Conversely, some NOPD veterans of the shoot-out currently share activists’ concern over the post-9/11 “militarization” of American policing and the proliferation of high-powered weapons in the hands of drug gangs.
Missed anniversaries at the NOPD occur when the department is distressed, distracted or both. But Howard Johnson’s was a disaster for the entire city – not just police. It’s up to New Orleans’ elders to remind future generations of the continuing lessons of all our city’s tragedies – not just Katrina.
Doc Willard did his part.
A former principal at St. Augustine High, Willard proudly recalls that Alfred Harrell Jr. – one of the five NOPD officers killed at Howard Johnson’s – graduated from the Catholic school for black males. Harrell was a good student, gregarious, with “lots of personality,” Willard says.
Harrell graduated in 1971. He enrolled as a student at Loyola University while working as a police cadet.
On New Year’s Eve, 1972, Mark J. Essex staged a one-man ambush at Central Lock-Up, vividly retold in Peter Hernon’s book, A Terrible Thunder (Doubleday, 1978).
Harrell, 19, was the first to die. A husband, father of a newborn son, and a nephew of famed chef Austin Leslie, the cadet stepped into the sally-port area of the jail. He was shot in the chest.
Lt. Kenny Dupaquier knelt over Harrell and picked up his left hand to check for a pulse. The dying cadet’s wedding ring fell off into a pool of his own blood. In a small, but heroic gesture of compassion, Dupaquier “gently picked up the ring and slid it back on Harrell’s finger,” according to A Terrible Thunder.
“I just reacted,” Dupaquier recalled later. Today, he remembers Harrell for his enthusiastic approach to the college education he never lived to finish.
Harrell’s wife, Angele, later committed suicide. Their 9-month-old son, Alfred Harrell III, was adopted by the slain cadet’s twin brother. “Little Alfred” grew up to become a minister.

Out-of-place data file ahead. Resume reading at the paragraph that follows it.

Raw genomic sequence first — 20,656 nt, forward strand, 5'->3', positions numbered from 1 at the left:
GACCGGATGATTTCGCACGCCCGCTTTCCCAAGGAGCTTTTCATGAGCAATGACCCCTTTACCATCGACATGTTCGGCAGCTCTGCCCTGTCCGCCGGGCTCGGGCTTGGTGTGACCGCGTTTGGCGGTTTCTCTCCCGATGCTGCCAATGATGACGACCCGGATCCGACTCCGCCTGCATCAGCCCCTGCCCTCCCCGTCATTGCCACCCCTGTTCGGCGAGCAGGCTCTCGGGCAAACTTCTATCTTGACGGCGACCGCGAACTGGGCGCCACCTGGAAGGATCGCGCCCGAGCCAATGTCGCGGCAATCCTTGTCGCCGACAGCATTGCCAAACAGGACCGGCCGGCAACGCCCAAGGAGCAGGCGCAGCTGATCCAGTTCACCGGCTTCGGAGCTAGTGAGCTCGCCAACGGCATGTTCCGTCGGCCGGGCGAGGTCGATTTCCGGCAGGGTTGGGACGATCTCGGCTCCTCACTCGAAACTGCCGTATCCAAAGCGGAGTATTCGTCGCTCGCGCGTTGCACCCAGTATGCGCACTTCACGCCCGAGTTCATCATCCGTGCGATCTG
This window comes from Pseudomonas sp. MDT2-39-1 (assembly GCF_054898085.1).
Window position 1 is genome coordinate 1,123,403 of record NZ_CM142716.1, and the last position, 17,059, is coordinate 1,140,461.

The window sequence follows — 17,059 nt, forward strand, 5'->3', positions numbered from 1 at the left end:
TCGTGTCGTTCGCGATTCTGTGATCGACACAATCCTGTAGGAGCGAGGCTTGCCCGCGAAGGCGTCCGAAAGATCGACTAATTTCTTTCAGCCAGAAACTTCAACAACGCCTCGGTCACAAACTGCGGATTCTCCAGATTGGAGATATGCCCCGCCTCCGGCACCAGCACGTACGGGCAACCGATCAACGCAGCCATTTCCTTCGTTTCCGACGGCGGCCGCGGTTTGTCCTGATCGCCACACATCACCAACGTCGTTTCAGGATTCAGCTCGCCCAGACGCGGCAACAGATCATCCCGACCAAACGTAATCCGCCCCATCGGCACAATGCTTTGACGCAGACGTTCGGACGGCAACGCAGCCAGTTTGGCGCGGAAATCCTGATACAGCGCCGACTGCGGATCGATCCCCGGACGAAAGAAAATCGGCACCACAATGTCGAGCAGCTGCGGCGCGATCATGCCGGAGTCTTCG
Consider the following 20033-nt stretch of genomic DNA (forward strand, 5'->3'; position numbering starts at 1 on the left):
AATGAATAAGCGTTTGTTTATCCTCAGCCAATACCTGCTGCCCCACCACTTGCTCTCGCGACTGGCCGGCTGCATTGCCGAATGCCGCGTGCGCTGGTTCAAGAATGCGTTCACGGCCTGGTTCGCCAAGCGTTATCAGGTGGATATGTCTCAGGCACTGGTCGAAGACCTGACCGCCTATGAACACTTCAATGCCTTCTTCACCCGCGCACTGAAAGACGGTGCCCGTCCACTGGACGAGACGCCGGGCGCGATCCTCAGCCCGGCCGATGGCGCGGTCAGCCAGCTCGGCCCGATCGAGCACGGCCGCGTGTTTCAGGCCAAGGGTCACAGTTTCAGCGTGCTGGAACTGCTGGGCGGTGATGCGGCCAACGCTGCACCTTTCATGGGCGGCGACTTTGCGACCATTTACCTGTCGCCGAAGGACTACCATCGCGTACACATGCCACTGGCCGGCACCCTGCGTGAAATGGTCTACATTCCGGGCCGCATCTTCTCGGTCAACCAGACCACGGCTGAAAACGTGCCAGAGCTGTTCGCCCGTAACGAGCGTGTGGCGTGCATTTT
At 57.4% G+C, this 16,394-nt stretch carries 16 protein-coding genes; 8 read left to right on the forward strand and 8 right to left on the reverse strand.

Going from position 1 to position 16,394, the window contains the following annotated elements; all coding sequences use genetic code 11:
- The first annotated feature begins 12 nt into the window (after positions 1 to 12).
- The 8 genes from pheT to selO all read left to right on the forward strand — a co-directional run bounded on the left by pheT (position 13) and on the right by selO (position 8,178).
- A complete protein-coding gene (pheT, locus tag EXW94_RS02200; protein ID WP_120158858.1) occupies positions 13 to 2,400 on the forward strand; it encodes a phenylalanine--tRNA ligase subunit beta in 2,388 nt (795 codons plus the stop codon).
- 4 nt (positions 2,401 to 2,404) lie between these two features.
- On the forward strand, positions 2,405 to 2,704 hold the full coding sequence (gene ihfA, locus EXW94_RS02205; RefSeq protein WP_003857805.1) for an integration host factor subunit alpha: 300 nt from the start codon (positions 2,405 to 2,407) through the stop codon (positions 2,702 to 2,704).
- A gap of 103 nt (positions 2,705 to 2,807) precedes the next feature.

Looking up at the hotel, Willard also remembers Deputy Police Superintendent Louis Sirgo, who was killed leading an assault on the Howard Johnson’s sniper.
A white, 17-year veteran of the NOPD, Sirgo led the department’s battles with the Black Panthers in the early 1970s. But he insisted the most effective way to eliminate political extremism was to end the social conditions that nourished social discontent, such as housing and educational inequities. He also saw a “vindictive system” of crime and punishment at work. And he deplored public indifference to poverty, which he believed fueled urban crime.
“As citizens of the United States, we are guilty of malfeasance in office,” Sirgo told a group of civic leaders. He warned that police forces could not keep a lid on urban social ills for long.
After his death, The Washington Post published Sirgo’s address in its entirety. He was survived by his wife, Joyce and two daughters.
Each year, Mrs. Sirgo presents the Louis Sirgo Memorial Award to the top-graduating recruit of the NOPD academy.
The five officers killed at Howard Johnson’s are etched in several police memorials: Sirgo, Harrell, patrolmen Paul Persigo and Philip Coleman, and K-9 Sgt. Edwin Hosli.
The hotel is now a Holiday Inn.
In the parking lot, a historic sign (dedicated in 1996) notes that the downtown neighborhood is “one of the birthplaces of jazz.”
But there is no plaque for those who bled for the city, nothing to inspire the youths marching in the Martin Luther King Day parade to aspire to public service – and no reason to remember Howard Johnson’s.